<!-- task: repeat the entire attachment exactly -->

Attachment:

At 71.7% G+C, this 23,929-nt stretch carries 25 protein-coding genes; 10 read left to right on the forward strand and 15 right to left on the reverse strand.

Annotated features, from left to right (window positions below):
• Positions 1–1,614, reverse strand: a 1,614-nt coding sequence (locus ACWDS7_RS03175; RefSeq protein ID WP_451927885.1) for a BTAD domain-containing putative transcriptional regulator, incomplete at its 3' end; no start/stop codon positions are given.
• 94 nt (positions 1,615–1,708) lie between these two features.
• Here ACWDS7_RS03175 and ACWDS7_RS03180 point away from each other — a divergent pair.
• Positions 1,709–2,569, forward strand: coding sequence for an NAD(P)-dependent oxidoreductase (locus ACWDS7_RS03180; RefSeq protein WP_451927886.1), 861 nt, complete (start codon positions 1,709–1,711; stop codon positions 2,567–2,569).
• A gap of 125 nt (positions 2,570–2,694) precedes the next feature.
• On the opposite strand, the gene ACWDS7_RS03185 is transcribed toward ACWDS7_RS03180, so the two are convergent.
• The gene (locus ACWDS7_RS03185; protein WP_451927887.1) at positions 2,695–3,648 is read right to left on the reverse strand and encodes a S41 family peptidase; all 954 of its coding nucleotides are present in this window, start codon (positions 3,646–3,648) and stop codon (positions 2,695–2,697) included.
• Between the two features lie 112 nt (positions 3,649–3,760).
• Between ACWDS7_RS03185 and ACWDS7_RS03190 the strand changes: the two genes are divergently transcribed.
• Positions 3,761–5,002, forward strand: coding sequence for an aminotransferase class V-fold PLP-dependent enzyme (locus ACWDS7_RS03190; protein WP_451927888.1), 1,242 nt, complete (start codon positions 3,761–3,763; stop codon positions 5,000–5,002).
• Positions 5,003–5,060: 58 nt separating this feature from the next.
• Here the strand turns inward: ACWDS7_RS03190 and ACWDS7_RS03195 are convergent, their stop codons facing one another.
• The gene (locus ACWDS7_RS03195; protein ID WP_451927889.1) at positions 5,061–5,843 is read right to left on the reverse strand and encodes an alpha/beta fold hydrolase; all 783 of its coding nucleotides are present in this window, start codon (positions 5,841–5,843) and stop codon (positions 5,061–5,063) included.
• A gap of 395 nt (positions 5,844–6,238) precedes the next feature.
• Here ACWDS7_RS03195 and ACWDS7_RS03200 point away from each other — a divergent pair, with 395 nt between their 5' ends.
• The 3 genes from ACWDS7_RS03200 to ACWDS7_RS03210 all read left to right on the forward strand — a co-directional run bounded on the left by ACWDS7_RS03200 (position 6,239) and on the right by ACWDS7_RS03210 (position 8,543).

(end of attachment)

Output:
At 71.7% G+C, this 23,929-nt stretch carries 25 protein-coding genes; 10 read left to right on the forward strand and 15 right to left on the reverse strand.

Annotated features, from left to right (window positions below):
• Positions 1–1,614, reverse strand: a 1,614-nt coding sequence (locus ACWDS7_RS03175; RefSeq protein ID WP_451927885.1) for a BTAD domain-containing putative transcriptional regulator, incomplete at its 3' end; no start/stop codon positions are given.
• 94 nt (positions 1,615–1,708) lie between these two features.
• Here ACWDS7_RS03175 and ACWDS7_RS03180 point away from each other — a divergent pair.
• Positions 1,709–2,569, forward strand: coding sequence for an NAD(P)-dependent oxidoreductase (locus ACWDS7_RS03180; RefSeq protein WP_451927886.1), 861 nt, complete (start codon positions 1,709–1,711; stop codon positions 2,567–2,569).
• A gap of 125 nt (positions 2,570–2,694) precedes the next feature.
• On the opposite strand, the gene ACWDS7_RS03185 is transcribed toward ACWDS7_RS03180, so the two are convergent.
• The gene (locus ACWDS7_RS03185; protein WP_451927887.1) at positions 2,695–3,648 is read right to left on the reverse strand and encodes a S41 family peptidase; all 954 of its coding nucleotides are present in this window, start codon (positions 3,646–3,648) and stop codon (positions 2,695–2,697) included.
• Between the two features lie 112 nt (positions 3,649–3,760).
• Between ACWDS7_RS03185 and ACWDS7_RS03190 the strand changes: the two genes are divergently transcribed.
• Positions 3,761–5,002, forward strand: coding sequence for an aminotransferase class V-fold PLP-dependent enzyme (locus ACWDS7_RS03190; protein WP_451927888.1), 1,242 nt, complete (start codon positions 3,761–3,763; stop codon positions 5,000–5,002).
• Positions 5,003–5,060: 58 nt separating this feature from the next.
• Here the strand turns inward: ACWDS7_RS03190 and ACWDS7_RS03195 are convergent, their stop codons facing one another.
• The gene (locus ACWDS7_RS03195; protein ID WP_451927889.1) at positions 5,061–5,843 is read right to left on the reverse strand and encodes an alpha/beta fold hydrolase; all 783 of its coding nucleotides are present in this window, start codon (positions 5,841–5,843) and stop codon (positions 5,061–5,063) included.
• A gap of 395 nt (positions 5,844–6,238) precedes the next feature.
• Here ACWDS7_RS03195 and ACWDS7_RS03200 point away from each other — a divergent pair, with 395 nt between their 5' ends.
• The 3 genes from ACWDS7_RS03200 to ACWDS7_RS03210 all read left to right on the forward strand — a co-directional run bounded on the left by ACWDS7_RS03200 (position 6,239) and on the right by ACWDS7_RS03210 (position 8,543).